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Re: [hybi] [Uri-review] ws: and wss: schemes

From: <noah_mendelsohn@us.ibm.com>
Date: Wed, 19 Aug 2009 12:23:37 -0400
To: Jamie Lokier <jamie@shareable.org>
Cc: "'David Booth'" <david@dbooth.org>, Kristof Zelechovski <giecrilj@stegny.2a.pl>, hybi@ietf.org, "'Ian Hickson'" <ian@hixie.ch>, uri@w3.org, uri-request@w3.org, uri-review@ietf.org
Message-ID: <OF3B15D497.B76ABF1A-ON85257617.0058A11E-85257617.0059BD1A@lotus.com>
Jamie Lokier writes:

> A HTTP URL does not tell you the type of resource, only where to 
> find _a_ resource.

This misses an important point about http URIs and the HTTP protocol. 
Although the URL itself does not tell you the type of the resource, the 
response to an HTTP GET does indeed tell you the type of the entity body. 
So, you can access any such URI on the Web, and you'll either: (1) know 
how to interpret the response, I.e. because you recognize the Content-type 
and know how to process data of that type, or (2) will reliably discover 
that it's of a type you don't know how to process.  These characteristics 
are what make it possible for you to click on any link, and know that your 
browser won't misinterpret the results, even as new Content-types are 
deployed (well, let's not get into the sniffing discussion just now). It's 
also what allows search engine spiders to interpret the results returned 
from GETs on pretty much any http link.

So, this is a desirable characteristic for Web resources, and it's one of 
the things that HTTP gives you.  Indeed, the whole Web is designed so that 
you can start with RFC 3986, the specification for URIs, and using the 
references to which it (recursively) delegates, discover how to correctly 
interact with and interpret responses from any resource on the Web.  Under 
the auspices of the W3C TAG, I prepared a "finding" [1] that goes into 
more detail on these issues and their implications.

BTW: the above comment is not intended to express an opinion about the 
proposed ws/wss URI schemes; it's a reaction to Jamie's comment.  I do 
think it is an interesting question (I think I've raised it before),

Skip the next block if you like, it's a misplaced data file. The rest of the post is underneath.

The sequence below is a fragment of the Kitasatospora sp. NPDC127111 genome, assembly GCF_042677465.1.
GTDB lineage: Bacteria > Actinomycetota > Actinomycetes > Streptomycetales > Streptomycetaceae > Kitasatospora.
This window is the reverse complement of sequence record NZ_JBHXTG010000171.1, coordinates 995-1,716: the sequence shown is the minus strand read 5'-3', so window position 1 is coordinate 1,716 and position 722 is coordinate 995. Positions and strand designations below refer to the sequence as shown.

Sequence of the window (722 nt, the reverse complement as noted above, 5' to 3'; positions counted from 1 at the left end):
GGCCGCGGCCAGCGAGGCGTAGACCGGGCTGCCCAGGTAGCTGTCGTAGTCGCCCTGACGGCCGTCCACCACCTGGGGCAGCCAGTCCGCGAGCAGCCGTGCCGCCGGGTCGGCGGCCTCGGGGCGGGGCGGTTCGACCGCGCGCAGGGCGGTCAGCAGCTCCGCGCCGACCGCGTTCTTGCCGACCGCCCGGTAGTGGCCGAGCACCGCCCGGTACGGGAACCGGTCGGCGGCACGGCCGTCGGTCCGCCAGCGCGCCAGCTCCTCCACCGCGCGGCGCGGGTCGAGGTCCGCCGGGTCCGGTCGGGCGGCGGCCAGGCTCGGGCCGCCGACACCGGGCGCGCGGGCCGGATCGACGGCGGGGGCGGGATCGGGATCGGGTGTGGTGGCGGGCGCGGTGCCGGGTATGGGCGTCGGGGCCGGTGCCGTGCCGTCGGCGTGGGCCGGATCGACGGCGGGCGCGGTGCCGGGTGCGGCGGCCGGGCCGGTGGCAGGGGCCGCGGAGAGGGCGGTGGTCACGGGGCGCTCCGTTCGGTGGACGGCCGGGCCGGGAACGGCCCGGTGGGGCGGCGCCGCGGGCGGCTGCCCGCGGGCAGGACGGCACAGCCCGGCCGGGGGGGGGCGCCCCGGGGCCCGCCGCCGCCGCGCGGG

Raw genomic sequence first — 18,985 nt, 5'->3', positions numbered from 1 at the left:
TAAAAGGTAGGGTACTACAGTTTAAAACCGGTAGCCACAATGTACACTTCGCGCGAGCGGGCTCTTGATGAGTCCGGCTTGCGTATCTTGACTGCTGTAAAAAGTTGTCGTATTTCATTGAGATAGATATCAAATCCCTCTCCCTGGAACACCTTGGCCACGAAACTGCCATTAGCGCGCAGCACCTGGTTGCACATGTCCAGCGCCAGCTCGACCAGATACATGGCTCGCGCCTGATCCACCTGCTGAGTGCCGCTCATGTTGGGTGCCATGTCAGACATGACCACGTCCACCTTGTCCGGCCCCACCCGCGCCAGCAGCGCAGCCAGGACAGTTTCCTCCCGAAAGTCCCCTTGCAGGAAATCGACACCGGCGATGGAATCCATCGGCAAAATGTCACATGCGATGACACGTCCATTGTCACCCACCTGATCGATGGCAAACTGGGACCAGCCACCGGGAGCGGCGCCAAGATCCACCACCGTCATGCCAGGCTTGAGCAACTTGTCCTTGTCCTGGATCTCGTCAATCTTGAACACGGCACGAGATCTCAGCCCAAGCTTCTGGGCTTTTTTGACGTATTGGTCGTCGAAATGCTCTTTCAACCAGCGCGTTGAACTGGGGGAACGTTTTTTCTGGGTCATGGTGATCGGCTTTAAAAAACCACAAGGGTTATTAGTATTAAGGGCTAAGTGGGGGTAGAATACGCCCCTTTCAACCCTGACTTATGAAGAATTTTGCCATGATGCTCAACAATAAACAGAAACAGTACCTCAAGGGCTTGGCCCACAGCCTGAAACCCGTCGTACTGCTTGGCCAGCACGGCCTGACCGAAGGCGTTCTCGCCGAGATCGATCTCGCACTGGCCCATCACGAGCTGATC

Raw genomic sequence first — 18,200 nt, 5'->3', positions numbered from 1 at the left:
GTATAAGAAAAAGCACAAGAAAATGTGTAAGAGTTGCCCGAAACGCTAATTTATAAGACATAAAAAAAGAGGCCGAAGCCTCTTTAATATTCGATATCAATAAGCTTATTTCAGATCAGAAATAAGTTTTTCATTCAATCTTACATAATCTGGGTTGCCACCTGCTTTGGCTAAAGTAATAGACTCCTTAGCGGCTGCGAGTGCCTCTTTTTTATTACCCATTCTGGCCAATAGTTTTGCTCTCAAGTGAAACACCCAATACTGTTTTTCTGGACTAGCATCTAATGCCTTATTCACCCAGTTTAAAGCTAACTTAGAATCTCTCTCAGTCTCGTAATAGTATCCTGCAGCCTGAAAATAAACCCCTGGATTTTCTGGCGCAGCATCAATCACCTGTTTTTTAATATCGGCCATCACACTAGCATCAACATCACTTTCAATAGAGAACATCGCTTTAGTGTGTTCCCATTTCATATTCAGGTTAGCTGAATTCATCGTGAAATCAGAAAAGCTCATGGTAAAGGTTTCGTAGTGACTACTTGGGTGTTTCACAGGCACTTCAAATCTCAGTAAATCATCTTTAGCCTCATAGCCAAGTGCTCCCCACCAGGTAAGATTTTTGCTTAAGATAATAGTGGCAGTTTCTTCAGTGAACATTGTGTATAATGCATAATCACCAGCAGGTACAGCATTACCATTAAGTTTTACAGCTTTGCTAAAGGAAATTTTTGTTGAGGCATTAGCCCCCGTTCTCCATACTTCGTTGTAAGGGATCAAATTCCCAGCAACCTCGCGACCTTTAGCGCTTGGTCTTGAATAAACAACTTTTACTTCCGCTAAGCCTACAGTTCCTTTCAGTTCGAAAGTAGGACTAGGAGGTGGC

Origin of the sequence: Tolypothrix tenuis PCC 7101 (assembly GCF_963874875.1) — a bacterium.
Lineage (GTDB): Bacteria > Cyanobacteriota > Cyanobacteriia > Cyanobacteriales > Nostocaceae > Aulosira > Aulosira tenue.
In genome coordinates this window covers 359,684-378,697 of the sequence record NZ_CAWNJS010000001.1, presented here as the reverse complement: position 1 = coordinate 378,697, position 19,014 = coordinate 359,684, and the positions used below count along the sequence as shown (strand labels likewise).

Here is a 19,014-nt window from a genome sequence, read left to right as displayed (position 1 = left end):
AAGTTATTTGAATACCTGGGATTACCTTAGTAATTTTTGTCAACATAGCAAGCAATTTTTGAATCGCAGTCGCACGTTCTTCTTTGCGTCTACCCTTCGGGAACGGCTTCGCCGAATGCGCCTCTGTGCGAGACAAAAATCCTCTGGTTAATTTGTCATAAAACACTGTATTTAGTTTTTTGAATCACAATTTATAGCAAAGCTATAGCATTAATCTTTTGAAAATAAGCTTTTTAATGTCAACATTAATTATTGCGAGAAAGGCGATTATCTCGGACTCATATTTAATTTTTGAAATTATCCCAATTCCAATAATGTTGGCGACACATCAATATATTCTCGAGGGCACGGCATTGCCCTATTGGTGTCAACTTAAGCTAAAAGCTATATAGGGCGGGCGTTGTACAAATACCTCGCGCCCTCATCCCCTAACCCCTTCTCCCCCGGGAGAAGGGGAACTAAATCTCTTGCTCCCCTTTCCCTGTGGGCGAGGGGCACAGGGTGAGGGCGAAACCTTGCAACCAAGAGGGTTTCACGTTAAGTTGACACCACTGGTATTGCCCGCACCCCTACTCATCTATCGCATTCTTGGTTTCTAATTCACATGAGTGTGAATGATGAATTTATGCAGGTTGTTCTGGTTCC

whether we expect search engines to come on ws/wss links, and if so, 
whether it's valuable for those search engines to be able to discover 
information about the resources identified by those links.

Noah

[1] http://www.w3.org/2001/tag/doc/selfDescribingDocuments.html

--------------------------------------
Noah Mendelsohn 
IBM Corporation
One Rogers Street
Cambridge, MA 02142
1-617-693-4036
--------------------------------------








Jamie Lokier <jamie@shareable.org>
Sent by: uri-request@w3.org
08/14/2009 05:37 PM
 
        To:     Kristof Zelechovski <giecrilj@stegny.2a.pl>
        cc:     "'David Booth'" <david@dbooth.org>, "'Ian Hickson'" 
<ian@hixie.ch>, uri-review@ietf.org, hybi@ietf.org, uri@w3.org, (bcc: Noah 
Mendelsohn/Cambridge/IBM)
        Subject:        Re: [hybi] [Uri-review] ws: and wss: schemes


Kristof Zelechovski wrote:
>  1.  Encouraging the user to enter a Web Sockets URL does not make sense 
if
> cross-domain connections are not allowed, which I hope will be the case 
(the
> draft specification [1] does not contain security considerations).

It was originally thought XHR (XmlHttpRequest) didn't need to be
cross-domain, but then people thought of lots of reasons why it's
useful and had to use hacks to workaround the limitation, so now
there's a draft standard to support cross-domain XHR - being careful
to address cross-domain security.

I suspect WebSockets could benefit from a look at the mechanisms used
by cross-domain XHR to check for permission to proceed.

>  2.  While we are at it, a Web Sockets connection is useless without 
knowing
> the protocol, and the protocol to be used is not contained within the 
URL.
> That means a ws URL is not self-contained and thus useless as a 
stand-alone
> locator.

The same is true of HTTP.

A HTTP URL does not tell you the type of resource, only where to find
_a_ resource.  For example there are places where a user can enter the
URL of a CalDAV calendar resource.  The CalDAV protocol is used (over
HTTP) to work with that resource, but the URL doesn't say what it is.

The only difference with WebSockets is that it (so far) seems to avoid
any descriptive metadata, which means there will still be applications
which ask for a WebSockets URL, but when the URL is for a different
protocol on top, it'll simply break with undefined behaviour instead
of a clean error message or fallback behaviour.

It doesn't matter if you think nobody should do that.  It will still
be done anyway - because it's so obviously useful.

-- Jamie
Received on Wednesday, 19 August 2009 16:22:12 GMT

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